Cyberattack on Australian bank could threaten financial system, but risk is low
A successful cyberattack or data breach at an Australian bank could threaten to destabilise the country’s financial system given the interconnectedness and concentration of the sector, however the overall risk of this happening remains low.
Following the Optus data breach, which exposed the personal data of nearly 10 million customers, a S&P Global report into banking cybersecurity found that like telcos, banks are an attractive target for hackers given the amount of personal information they store.
A successful cyberattack or data breach at an Australian bank would threaten to destabilise the country’s financial system, says S&P Global banking analyst Nico DeLange.Credit:Bloomberg
While the overall level of cyber risk for the Australian banking system was low, the report’s author, Nico DeLange, said it was a growing threat for lenders, with regional banks the most exposed.
“Similar to Optus, banks also keep a hell of a lot of personal information and if there is a breach then that could result in some economic losses for institutions,” he said. “They keep more information, therefore their risk of data breach losses is a little bit higher.”
Because banks have direct access to the payment system, it makes them an attractive target.
“If an attacker gets access, and is able to make payments or able to access the payment system, that can have significant consequences.”
DeLange said that cyber risks posed a threat to the stability of the Australian financial system, which is heavily interconnected. The sector is dominated by the big four banks and a successful attack on even one lender could affect the national system.
Many banks also use third-party service providers, and an attack on one of these providers could also cripple banking operations, he said.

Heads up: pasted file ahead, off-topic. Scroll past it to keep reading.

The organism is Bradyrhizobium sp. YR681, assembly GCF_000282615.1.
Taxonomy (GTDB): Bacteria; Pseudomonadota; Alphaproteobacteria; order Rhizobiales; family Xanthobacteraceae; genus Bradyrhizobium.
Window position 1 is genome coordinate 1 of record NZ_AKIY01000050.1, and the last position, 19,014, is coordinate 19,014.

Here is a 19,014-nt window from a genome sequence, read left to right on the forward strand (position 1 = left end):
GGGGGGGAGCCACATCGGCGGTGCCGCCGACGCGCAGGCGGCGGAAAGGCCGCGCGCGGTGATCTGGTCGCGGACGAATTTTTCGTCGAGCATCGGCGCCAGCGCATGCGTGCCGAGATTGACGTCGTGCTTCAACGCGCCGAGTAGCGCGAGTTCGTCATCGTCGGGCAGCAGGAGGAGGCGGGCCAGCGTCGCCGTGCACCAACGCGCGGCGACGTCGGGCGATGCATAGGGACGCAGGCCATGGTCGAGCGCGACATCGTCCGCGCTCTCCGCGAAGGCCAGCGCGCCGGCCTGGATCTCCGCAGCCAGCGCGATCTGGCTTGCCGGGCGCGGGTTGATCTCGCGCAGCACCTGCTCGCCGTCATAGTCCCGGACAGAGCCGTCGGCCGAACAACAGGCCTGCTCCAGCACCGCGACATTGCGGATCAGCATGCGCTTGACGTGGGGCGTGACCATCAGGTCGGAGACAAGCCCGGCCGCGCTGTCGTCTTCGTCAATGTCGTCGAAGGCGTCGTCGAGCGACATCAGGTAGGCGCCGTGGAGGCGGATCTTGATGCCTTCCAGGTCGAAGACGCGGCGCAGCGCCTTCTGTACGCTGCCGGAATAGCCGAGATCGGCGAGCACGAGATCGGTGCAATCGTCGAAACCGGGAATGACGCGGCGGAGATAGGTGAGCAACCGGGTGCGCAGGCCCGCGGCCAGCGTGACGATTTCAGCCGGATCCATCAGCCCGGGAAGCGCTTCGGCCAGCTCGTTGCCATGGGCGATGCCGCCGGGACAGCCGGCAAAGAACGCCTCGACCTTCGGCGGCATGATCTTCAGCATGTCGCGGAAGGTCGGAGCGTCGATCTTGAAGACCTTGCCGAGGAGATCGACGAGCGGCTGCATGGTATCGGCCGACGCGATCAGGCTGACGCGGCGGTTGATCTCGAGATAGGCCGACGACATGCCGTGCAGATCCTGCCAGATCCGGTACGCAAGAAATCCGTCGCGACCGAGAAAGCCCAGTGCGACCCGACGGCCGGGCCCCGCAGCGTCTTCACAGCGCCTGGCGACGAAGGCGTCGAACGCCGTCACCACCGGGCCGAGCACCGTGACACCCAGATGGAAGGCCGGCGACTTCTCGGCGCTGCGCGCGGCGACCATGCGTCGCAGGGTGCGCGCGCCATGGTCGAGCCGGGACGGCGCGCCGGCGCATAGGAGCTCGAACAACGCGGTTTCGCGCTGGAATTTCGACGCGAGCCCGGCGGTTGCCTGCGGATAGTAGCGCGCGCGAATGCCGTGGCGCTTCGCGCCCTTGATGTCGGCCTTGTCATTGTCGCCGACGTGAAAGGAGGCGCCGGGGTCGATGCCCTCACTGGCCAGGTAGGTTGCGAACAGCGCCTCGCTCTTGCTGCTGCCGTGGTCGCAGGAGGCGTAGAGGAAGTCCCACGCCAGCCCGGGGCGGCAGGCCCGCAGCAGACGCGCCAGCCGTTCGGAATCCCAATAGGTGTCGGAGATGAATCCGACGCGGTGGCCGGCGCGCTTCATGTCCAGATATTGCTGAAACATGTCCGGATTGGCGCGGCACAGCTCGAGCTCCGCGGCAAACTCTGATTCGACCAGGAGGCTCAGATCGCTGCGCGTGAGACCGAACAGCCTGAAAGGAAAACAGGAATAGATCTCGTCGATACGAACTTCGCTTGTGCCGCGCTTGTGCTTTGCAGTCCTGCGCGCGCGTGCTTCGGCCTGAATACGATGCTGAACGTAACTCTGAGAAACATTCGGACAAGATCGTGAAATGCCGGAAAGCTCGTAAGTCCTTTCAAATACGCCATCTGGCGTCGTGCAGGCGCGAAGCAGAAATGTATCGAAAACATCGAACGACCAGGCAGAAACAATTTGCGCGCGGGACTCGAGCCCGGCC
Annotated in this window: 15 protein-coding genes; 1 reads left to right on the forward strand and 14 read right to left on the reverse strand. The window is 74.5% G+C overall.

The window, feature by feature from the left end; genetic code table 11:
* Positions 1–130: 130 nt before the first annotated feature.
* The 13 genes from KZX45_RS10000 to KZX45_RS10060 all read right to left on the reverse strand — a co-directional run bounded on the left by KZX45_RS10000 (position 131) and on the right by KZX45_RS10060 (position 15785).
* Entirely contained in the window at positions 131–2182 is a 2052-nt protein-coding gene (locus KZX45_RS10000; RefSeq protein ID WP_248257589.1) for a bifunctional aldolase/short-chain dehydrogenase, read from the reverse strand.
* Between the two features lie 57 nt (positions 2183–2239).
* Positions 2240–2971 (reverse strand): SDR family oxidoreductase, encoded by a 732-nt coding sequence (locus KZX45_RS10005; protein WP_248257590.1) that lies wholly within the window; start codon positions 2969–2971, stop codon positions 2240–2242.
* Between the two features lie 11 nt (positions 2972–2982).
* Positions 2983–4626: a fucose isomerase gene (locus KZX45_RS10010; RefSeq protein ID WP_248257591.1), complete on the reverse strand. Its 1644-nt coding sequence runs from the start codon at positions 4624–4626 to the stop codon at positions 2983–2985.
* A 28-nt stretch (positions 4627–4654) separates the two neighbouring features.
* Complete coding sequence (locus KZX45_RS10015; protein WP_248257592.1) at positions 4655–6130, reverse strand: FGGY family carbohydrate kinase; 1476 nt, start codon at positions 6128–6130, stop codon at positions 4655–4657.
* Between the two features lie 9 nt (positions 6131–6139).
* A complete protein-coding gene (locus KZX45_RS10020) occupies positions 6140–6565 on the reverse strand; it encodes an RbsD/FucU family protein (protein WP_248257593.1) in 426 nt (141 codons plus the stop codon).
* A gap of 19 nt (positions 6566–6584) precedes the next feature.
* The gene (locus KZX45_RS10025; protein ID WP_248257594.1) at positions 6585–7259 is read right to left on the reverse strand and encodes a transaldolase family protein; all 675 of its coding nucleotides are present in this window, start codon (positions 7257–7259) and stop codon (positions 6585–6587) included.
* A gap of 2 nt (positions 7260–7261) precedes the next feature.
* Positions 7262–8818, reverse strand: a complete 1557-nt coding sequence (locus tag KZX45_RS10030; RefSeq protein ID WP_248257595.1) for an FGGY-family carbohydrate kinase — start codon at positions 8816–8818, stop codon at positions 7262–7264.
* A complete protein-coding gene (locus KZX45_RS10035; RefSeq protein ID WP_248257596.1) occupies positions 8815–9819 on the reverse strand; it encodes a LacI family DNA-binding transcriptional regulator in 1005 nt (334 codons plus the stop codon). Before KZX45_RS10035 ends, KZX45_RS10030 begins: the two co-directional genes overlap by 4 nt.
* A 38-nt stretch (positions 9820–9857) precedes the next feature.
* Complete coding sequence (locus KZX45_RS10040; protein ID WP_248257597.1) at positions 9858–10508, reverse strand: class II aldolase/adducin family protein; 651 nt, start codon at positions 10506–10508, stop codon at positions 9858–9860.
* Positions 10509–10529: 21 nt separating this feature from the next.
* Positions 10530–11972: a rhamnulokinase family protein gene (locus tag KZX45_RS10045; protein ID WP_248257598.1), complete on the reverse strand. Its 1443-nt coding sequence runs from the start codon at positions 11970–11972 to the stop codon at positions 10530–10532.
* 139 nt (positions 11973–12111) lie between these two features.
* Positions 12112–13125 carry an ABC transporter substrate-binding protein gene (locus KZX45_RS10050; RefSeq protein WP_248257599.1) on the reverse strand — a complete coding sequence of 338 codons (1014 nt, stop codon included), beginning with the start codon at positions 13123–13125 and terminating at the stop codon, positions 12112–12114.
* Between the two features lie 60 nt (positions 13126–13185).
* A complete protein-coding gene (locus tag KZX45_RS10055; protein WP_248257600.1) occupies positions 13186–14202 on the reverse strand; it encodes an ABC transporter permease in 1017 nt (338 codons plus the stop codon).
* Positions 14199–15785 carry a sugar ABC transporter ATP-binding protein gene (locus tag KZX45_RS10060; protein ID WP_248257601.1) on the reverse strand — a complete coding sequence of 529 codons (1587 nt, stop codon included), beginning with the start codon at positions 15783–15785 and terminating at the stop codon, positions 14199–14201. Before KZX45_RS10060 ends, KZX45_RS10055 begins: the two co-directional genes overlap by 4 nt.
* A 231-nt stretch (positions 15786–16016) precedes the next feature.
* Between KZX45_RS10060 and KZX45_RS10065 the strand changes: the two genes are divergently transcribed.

This week, the names and email addresses of some NAB and Telstra employees were leaked in a data breach at a third-party provider of reward programs.
The other issue facing the banks is a skills shortage in cybersecurity. The bigger banking players have deeper pockets to retain and attract talent, but smaller players might struggle, DeLange said.
“It is a competition for skills not only between themselves, but also with information technology companies and other companies. With COVID, that also didn’t help just in terms of skilled migration coming into the country.”
Banks with a significant customer base but relative lower revenue numbers, such as several regional banks, have a high risk of a data breach, the report found. Other factors that influence risk could include the number of unique IP addresses a company has, its volume of network traffic, and the popularity of its website.
“Cyber risk is an evolving risk,” said DeLange. “The frequency and sophistication of attacks are on the increase and the banking industry as a collective faces the challenge of combining efforts to manage the risk. Failing to do so could have systemic implications.”
In a research note released on Wednesday, Jarden analysts said that the recent data breach at Optus could have happened to any Australian company given the rise in frequency and severity of cyberattacks. They expect listed companies to lift their focus on and investment in data privacy, cybersecurity policies and risk management plans in the wake of the Optus breach.
They said that the banking sector was aware of the risks of being exposed to cyberattacks and it was an ongoing focus for them.
“We view banks as having amongst the best access to data, both first party and third party via open banking giving them insight into both financial status and spending habits,” they said.
“Whilst data is key for general operations (i.e. lending decisions), outside of this utilisation of data is at different levels for different banks. Notably, whilst not all had externally facing cybersecurity policies, all had cybersecurity programs for customers with a focus on reducing vulnerability to cybercrime. One area all banks have been utilising data is in informing and backing decisions to reduce branch numbers.”
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